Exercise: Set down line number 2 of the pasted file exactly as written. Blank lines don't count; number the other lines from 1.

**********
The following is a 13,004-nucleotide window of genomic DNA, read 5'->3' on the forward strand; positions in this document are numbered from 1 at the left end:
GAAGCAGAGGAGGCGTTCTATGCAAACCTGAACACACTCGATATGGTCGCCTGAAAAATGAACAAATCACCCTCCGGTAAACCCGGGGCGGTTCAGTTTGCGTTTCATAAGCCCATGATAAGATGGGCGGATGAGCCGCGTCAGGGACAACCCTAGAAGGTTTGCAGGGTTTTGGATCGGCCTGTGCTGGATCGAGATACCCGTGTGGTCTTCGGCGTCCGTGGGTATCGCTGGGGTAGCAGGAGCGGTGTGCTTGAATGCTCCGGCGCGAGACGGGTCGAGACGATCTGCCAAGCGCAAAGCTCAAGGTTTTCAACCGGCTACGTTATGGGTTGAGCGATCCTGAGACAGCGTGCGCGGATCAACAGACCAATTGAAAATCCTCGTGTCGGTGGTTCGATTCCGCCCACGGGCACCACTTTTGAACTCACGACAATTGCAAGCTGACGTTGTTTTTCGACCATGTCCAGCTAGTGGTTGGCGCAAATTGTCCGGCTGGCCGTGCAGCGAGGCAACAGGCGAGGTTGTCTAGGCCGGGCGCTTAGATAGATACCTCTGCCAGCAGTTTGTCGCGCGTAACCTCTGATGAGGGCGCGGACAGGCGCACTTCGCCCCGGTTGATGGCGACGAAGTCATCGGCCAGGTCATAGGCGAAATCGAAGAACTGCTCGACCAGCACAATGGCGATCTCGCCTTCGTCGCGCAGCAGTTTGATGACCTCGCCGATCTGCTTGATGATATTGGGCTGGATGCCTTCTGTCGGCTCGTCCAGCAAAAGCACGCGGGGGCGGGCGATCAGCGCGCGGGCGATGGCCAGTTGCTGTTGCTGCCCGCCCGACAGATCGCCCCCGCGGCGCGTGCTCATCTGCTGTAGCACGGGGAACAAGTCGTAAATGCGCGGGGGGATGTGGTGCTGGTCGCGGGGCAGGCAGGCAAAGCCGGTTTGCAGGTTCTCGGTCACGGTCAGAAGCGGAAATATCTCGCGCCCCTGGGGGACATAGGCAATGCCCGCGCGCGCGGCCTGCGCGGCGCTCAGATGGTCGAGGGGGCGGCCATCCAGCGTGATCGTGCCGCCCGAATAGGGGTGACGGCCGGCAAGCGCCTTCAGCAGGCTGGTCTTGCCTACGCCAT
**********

GAAGCAGAGGAGGCGTTCTATGCAAACCTGAACACACTCGATATGGTCGCCTGAAAAATGAACAAATCACCCTCCGGTAAACCCGGGGCGGTTCAGTTTGCGTTTCATAAGCCCATGATAAGATGGGCGGATGAGCCGCGTCAGGGACAACCCTAGAAGGTTTGCAGGGTTTTGGATCGGCCTGTGCTGGATCGAGATACCCGTGTGGTCTTCGGCGTCCGTGGGTATCGCTGGGGTAGCAGGAGCGGTGTGCTTGAATGCTCCGGCGCGAGACGGGTCGAGACGATCTGCCAAGCGCAAAGCTCAAGGTTTTCAACCGGCTACGTTATGGGTTGAGCGATCCTGAGACAGCGTGCGCGGATCAACAGACCAATTGAAAATCCTCGTGTCGGTGGTTCGATTCCGCCCACGGGCACCACTTTTGAACTCACGACAATTGCAAGCTGACGTTGTTTTTCGACCATGTCCAGCTAGTGGTTGGCGCAAATTGTCCGGCTGGCCGTGCAGCGAGGCAACAGGCGAGGTTGTCTAGGCCGGGCGCTTAGATAGATACCTCTGCCAGCAGTTTGTCGCGCGTAACCTCTGATGAGGGCGCGGACAGGCGCACTTCGCCCCGGTTGATGGCGACGAAGTCATCGGCCAGGTCATAGGCGAAATCGAAGAACTGCTCGACCAGCACAATGGCGATCTCGCCTTCGTCGCGCAGCAGTTTGATGACCTCGCCGATCTGCTTGATGATATTGGGCTGGATGCCTTCTGTCGGCTCGTCCAGCAAAAGCACGCGGGGGCGGGCGATCAGCGCGCGGGCGATGGCCAGTTGCTGTTGCTGCCCGCCCGACAGATCGCCCCCGCGGCGCGTGCTCATCTGCTGTAGCACGGGGAACAAGTCGTAAATGCGCGGGGGGATGTGGTGCTGGTCGCGGGGCAGGCAGGCAAAGCCGGTTTGCAGGTTCTCGGTCACGGTCAGAAGCGGAAATATCTCGCGCCCCTGGGGGACATAGGCAATGCCCGCGCGCGCGGCCTGCGCGGCGCTCAGATGGTCGAGGGGGCGGCCATCCAGCGTGATCGTGCCGCCCGAATAGGGGTGACGGCCGGCAAGCGCCTTCAGCAGGCTGGTCTTGCCTACGCCAT